Jason Garrett ruined the Cowboys’ potential upset special.
And I loved every second of the "handshake" in Detroit.
Plus, we hand out our weekly guys and goats, Schein 9 style:
1. The monologue
Jim Harbaugh versus Jim Schwartz. I love it. I can’t get enough. The fracas between the coaches was built on pure emotion. It was built on pure jubilation for a comeback win. It was built on pure frustration of a first loss after winning nine straight in the regular season. Harbaugh vs. Schwartz showed a little glimpse of why these coaches are a combined 10-2 and locked in a battle for coach of the year. It showed why their players love playing for them. The energy from the coaches is contagious. The fans of the Lions and Niners know that being the laughingstock of the league is a thing of the past.
Great job by the league not penalizing these coaches. No fines. No suspensions. Why? Nothing really happened.
Think about it. The Niners proved they were one of the best teams in the NFC by marching into Detroit and handing the big, bad Lions their first loss of the season. It was a wild game, an emotional game, a back-and-forth, "leave it all on the field" contest. The Niners’ offensive line smashed heads with the fabled Lions defensive line and won the battle in the trenches running the ball, with Frank Gore pounding the Lions and the San Fran offensive line showing grit. Chronically maligned Alex Smith threw the go-ahead touchdown in pulsating fashion with 1:51 to go. The vaunted Lions offense got the ball back. The Niners made the needed stop. The Niners won the game.
The expressive Harbaugh got amped up. He ran on the field. Harbaugh lifted his shirt in semi-Brandi Chastain fashion. Harbaugh leaped in the air and chest pumped a player. He landed from the pump, continued the sprint and realized he got to the point where he needed to shake Schwartz’s hand. Harbaugh gave him a hard and hearty shake, a slap on the back and started to run off. Schwartz didn’t like it. Schwartz doesn’t take what he perceives to be garbage, so he chased down Harbaugh and got in his face.
And the criticism began. They shouted it was classless. The haters opined that the league should fine the coaches. Come on!
Want more incentive more emotion? The Niners have now won three times in the Eastern Time Zone this year. They couldn’t spell win if you spotted them a “W” and “I” out east under Mike Singletary. The culture has changed under Harbaugh. It’s a big deal.
This isn’t an act, folks. This is how Harbaugh played and how he coached on the collegiate level. And have you noticed how the players play for him. Team leader Patrick Willis told us on the SiriusXM Blitz, "We are 100 percent behind our coach." Harbaugh is cocky, arrogant and the perfect coach at the right time in San Fran. Ask Pete Carroll or Jim Kelly or the fine folks in the Michigan admissions office. Harbaugh can rub you the wrong way, and he doesn’t care.
And as we’ve documented several times, Schwartz has changed the standards forever in Detroit. He was livid that his club lost at home, in the conference. The Lions are 5-1, but that’s the right approach. Schwartz thought Harbaugh was too emotional.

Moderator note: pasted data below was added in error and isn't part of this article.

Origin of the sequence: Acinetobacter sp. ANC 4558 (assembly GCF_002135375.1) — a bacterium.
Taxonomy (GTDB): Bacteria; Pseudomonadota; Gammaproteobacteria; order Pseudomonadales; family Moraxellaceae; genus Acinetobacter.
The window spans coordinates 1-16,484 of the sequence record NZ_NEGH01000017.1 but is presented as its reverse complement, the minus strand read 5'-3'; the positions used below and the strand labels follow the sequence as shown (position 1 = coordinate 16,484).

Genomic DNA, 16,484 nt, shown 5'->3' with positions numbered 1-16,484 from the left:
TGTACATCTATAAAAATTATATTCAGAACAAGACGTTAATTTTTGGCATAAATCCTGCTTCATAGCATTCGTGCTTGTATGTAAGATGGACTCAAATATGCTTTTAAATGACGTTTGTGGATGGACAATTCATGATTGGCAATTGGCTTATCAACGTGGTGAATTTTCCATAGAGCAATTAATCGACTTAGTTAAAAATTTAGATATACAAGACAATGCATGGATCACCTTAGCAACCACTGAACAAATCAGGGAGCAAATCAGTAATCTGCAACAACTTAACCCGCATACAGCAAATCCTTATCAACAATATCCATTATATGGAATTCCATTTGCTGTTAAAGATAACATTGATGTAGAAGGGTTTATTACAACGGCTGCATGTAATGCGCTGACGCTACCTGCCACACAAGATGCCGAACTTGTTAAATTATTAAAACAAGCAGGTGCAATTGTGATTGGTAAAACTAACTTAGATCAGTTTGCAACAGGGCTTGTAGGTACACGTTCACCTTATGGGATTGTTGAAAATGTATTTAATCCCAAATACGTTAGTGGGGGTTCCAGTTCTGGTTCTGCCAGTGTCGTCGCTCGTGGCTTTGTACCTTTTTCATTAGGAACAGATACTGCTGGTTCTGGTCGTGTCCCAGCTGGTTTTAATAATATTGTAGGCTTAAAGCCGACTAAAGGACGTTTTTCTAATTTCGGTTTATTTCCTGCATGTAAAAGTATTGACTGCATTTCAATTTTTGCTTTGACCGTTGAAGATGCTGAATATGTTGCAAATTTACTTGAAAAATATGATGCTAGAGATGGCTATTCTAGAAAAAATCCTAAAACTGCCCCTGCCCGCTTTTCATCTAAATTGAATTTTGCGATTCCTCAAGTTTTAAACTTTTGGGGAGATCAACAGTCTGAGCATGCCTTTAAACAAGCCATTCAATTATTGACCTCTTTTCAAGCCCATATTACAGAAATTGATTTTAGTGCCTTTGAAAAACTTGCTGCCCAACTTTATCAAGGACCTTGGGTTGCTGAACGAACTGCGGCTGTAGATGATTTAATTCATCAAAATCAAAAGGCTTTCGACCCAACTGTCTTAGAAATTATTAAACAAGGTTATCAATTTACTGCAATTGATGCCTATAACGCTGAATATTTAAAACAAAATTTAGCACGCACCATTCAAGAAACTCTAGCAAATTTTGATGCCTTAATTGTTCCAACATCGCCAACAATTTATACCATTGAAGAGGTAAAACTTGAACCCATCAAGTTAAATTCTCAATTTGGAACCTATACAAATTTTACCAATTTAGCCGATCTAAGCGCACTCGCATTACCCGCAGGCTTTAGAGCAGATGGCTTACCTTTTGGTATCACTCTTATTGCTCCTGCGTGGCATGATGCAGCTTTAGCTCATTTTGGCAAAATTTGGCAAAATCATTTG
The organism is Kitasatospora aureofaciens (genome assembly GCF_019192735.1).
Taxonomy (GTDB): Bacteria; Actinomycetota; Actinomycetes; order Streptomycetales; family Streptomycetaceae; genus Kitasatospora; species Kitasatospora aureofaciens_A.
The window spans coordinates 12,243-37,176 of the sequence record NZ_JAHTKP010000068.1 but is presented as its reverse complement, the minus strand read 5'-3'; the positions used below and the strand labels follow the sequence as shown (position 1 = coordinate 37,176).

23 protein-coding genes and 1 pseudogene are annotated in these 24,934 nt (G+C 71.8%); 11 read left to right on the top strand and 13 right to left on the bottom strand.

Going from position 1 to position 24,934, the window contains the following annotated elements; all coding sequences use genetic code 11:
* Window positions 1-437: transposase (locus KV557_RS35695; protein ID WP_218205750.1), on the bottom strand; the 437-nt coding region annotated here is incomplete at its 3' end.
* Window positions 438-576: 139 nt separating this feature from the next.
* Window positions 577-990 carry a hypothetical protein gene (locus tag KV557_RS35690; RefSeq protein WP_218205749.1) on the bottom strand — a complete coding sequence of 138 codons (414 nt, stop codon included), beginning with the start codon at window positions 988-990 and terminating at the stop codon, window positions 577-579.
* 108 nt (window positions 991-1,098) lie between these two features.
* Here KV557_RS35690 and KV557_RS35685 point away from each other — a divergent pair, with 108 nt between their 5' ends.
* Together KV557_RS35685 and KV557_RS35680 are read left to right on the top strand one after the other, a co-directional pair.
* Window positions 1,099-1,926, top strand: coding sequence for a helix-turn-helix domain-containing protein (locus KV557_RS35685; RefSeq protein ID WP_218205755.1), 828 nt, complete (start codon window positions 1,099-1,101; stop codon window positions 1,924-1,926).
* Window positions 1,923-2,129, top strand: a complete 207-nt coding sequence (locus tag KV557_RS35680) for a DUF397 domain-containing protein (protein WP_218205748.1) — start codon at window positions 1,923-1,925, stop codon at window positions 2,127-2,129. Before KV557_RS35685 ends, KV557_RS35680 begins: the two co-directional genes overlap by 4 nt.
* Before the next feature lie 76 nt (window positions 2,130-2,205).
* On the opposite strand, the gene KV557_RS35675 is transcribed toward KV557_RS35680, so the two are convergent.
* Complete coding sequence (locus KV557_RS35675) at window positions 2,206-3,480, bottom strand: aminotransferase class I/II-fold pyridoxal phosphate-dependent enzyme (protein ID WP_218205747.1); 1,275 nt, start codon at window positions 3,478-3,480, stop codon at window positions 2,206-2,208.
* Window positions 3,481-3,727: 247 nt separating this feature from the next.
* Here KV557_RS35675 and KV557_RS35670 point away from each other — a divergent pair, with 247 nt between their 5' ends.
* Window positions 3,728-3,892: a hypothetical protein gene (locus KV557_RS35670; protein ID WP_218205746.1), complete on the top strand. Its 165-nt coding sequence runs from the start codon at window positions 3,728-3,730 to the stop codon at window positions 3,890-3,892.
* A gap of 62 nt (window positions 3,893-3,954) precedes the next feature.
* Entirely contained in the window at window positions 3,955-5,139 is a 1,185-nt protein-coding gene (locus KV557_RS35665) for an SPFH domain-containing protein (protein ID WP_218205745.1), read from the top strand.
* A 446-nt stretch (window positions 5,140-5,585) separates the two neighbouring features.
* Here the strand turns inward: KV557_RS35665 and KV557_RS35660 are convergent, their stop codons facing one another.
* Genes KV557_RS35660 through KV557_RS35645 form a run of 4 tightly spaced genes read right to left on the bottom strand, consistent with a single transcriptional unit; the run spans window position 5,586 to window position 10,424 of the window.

But Schwartz might want to watch some of his own video after the Dallas win. He wasn’t the epitome of class talking to Dez Bryant. Or when he was ripping Harbaugh on Sunday for not knowing he couldn’t challenge a play. But Schwartz thought it was his place to protect his house. I won’t rip him for that.
Classless? No way. It was great for everyone. The Niners are legit. So are the Lions. And it is because of their new-breed, fiery coaches. It makes the league a better place.
Harbaugh and Schwartz will never be the best of friends and will always rub each other the wrong way because of how similar they are.
2. Amateur hour
I’ll just go ahead and write it: Jim Caldwell should be the ex-coach of the Colts when the season is over.
I take no pleasure in writing that. Caldwell is one of the most decent people you will ever meet. And it isn’t his fault the organization was ill-prepared for 2011 and Peyton Manning’s health. But Caldwell is a bad head coach.
What are his skills? Why should he stay on in Indy? If you disagree with my take, enlighten me on his strengths. His in-game management has always been suspect, starting with his disastrous and goofy clock management at the end of the playoff loss to the Jets last year that had Manning shaking his head from the sidelines.
He is supposed to be an offensive coach and a quarterback guru. Have we seen that? His winless team has appeared flat and uninterested. Sure, the team was built around one iconic star player. But this commentary dates back to all three years now on Caldwell. He took Tony Dungy’s team to the Super Bowl. Caldwell removed his starters in Week 16 of that year to get his team ready for the playoffs and eschew perfection.
Bill Belichick won double-digit games when he lost Tom Brady for the year in Week 1. Caldwell’s 2011 Colts are a legit candidate to lose every single game. That’s coaching.
Caldwell made sense, despite his awful showing as a college head coach, because when you employ Manning, continuity is key. Dungy wanted Caldwell to replace him. The great Bill Polian wanted someone to nod. It all seemed logical, three years ago. It was the right appointment.
The Colts now need to look into the crystal ball. Is Caldwell the right man to usher in a new quarterback, maybe even Andrew Luck? Is he the right person to tell Manning that his time is up? Is he the right person to inspire and pick a system for the post-Peyton Colts?
The 2012 Colts need a fresh voice. Change is inevitable by 2013. Be proactive, improve the head coach and do it at the end of the year. It will be the best thing to happen to the franchise.
3. Backseat coaching
If Wade Phillips would have been watching Jason Garrett’s play selection and game-management at the end of the loss to the Patriots, he would have laughed so hard he would have fallen to the ground.